Honestly, I just don't see it. I've heard this repeatedly, and usually with such Norman Rockwell examples as helping the old widow shovel out after a blizzard and the like. Or donating to a food bank. All of that is laudable, of course, but I'm not sure how much deeper it really goes. It kind of strikes me as a kind of self-congratulatory mythology going back to pioneer days. After all, respect for The Commons is inherent in communitarianism. Yet the prevailing culture seems to have little regard for The Commons. To the contrary, it strikes me that the ethos of [liberty] = [Nobody can tell me what to do] dominates, followed closely by chasing $$$. The drill-baby-drill for private profit, extractive mindset and associated environmental indifference are an affront to the concept of The Commons. I'm generalizing of course, and also attributing the actions of the state gov't to the people who select representatives &/or tolerate what it does.

Communitarianism certainly hasn't extended to responsible behavior in the pandemic where the need couldn't be greater. The liberal, socialist, commies in NYC etc managed covid far more effectively by tolerating some personal inconvenience, or even suffering, for a greater good. Yet all our governor's pleadings for greater individual responsibility, doing the right thing, etc have been ignored by far, far too many - huge social gatherings, mask protests etc. continue. And so here we are.

Ironically though, and most germane to neighborhood selection, I'd argue that the areas that are, in reality, most communitarian (using responsible covid practices as a proxy for respect for the commons) are also the most liberal (SLC and first ring suburbs).



[sidebar comment: Interesting that communitarianism, community, commune and communism all share the same root. YMMV.]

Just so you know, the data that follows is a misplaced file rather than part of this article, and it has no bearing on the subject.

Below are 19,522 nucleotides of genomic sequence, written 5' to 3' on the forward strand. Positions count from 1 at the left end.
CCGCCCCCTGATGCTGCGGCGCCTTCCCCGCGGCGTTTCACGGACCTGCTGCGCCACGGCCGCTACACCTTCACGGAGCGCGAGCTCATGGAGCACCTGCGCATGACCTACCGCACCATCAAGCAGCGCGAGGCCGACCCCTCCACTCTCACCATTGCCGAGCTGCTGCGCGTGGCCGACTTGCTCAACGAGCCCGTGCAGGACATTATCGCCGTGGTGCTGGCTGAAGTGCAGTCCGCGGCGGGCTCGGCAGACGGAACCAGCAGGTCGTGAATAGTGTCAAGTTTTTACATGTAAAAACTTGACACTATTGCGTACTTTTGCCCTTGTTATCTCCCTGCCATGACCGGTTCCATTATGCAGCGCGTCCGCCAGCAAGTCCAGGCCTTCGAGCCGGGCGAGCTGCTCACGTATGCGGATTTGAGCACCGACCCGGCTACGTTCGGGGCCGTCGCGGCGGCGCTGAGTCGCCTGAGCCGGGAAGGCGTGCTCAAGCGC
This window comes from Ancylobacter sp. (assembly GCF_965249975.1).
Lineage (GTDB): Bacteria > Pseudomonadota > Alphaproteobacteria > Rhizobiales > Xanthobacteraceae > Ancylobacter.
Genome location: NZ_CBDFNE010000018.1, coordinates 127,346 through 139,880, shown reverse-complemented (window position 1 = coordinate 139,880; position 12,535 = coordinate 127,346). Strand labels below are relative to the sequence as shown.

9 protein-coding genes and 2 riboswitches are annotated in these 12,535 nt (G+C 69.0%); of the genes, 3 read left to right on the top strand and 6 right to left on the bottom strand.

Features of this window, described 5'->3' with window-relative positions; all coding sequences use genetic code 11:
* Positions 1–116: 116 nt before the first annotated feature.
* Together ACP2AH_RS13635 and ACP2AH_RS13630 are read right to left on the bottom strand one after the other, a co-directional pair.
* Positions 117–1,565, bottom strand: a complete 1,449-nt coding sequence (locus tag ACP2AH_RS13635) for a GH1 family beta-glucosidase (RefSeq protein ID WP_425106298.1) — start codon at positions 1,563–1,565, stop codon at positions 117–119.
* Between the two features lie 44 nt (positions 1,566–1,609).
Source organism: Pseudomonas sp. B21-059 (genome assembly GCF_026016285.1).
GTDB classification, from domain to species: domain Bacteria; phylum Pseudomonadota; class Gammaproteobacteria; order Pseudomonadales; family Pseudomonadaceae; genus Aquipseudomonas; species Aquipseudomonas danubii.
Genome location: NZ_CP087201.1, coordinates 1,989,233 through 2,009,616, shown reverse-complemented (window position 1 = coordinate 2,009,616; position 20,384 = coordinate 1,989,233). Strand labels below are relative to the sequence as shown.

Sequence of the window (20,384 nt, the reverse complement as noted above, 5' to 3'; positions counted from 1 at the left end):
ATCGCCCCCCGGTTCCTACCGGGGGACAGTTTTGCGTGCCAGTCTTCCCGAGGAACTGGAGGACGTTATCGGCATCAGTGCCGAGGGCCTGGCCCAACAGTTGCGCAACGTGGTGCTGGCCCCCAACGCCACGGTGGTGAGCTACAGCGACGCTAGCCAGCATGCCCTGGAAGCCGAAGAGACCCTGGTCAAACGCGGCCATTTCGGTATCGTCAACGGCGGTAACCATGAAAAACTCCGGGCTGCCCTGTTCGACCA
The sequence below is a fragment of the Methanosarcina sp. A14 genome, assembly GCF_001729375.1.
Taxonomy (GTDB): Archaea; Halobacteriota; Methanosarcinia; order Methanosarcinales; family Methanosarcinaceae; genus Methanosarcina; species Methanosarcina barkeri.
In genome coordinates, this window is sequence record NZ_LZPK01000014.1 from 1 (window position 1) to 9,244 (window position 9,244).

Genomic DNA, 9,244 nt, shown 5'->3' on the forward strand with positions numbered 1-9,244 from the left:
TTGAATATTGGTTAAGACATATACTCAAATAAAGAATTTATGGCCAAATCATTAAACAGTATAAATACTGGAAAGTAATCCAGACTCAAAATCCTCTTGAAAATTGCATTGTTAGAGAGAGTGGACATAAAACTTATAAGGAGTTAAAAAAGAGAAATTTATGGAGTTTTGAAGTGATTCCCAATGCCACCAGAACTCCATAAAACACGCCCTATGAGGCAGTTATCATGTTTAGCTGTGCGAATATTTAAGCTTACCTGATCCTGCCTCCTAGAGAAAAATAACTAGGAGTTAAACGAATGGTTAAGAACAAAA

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Old 11-12-2020, 03:24 PM
 
Location: The other side of the mountain
2,499 posts, read 6,684,379 times
Reputation: 1292
Quote:
Originally Posted by 556senditTX View Post
Thanks for the info. I was considering Tooele & Stansubury if I get a job in West Valley. Anywhere else may be quite the drive. Not sure Heber/Midway would be a right fit currently. I feel I would need a differnt vehicle for winters, I drive a 2wd reg cab pickup.

Gonna check out Bountiful and Ogden tomorrow!
We live in Stansbury Park and my husband commutes from our home to approximately 2100 S West Temple every day. It takes him right around 30 minutes. Obviously, if he hits traffic or weather, that can stretch out, but by and large, it isn’t a bad commute to most any place.
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Old 11-12-2020, 09:06 PM
 
338 posts, read 269,281 times
Reputation: 767
Quote:
Originally Posted by kletter1mann View Post
Honestly, I just don't see it. I've heard this repeatedly, and usually with such Norman Rockwell examples as helping the old widow shovel out after a blizzard and the like. Or donating to a food bank. All of that is laudable, of course, but I'm not sure how much deeper it really goes. It kind of strikes me as a kind of self-congratulatory mythology going back to pioneer days. After all, respect for The Commons is inherent in communitarianism. Yet the prevailing culture seems to have little regard for The Commons. To the contrary, it strikes me that the ethos of [liberty] = [Nobody can tell me what to do] dominates, followed closely by chasing $$$. The drill-baby-drill for private profit, extractive mindset and associated environmental indifference are an affront to the concept of The Commons. I'm generalizing of course, and also attributing the actions of the state gov't to the people who select representatives &/or tolerate what it does.

Communitarianism certainly hasn't extended to responsible behavior in the pandemic where the need couldn't be greater. The liberal, socialist, commies in NYC etc managed covid far more effectively by tolerating some personal inconvenience, or even suffering, for a greater good. Yet all our governor's pleadings for greater individual responsibility, doing the right thing, etc have been ignored by far, far too many - huge social gatherings, mask protests etc. continue. And so here we are.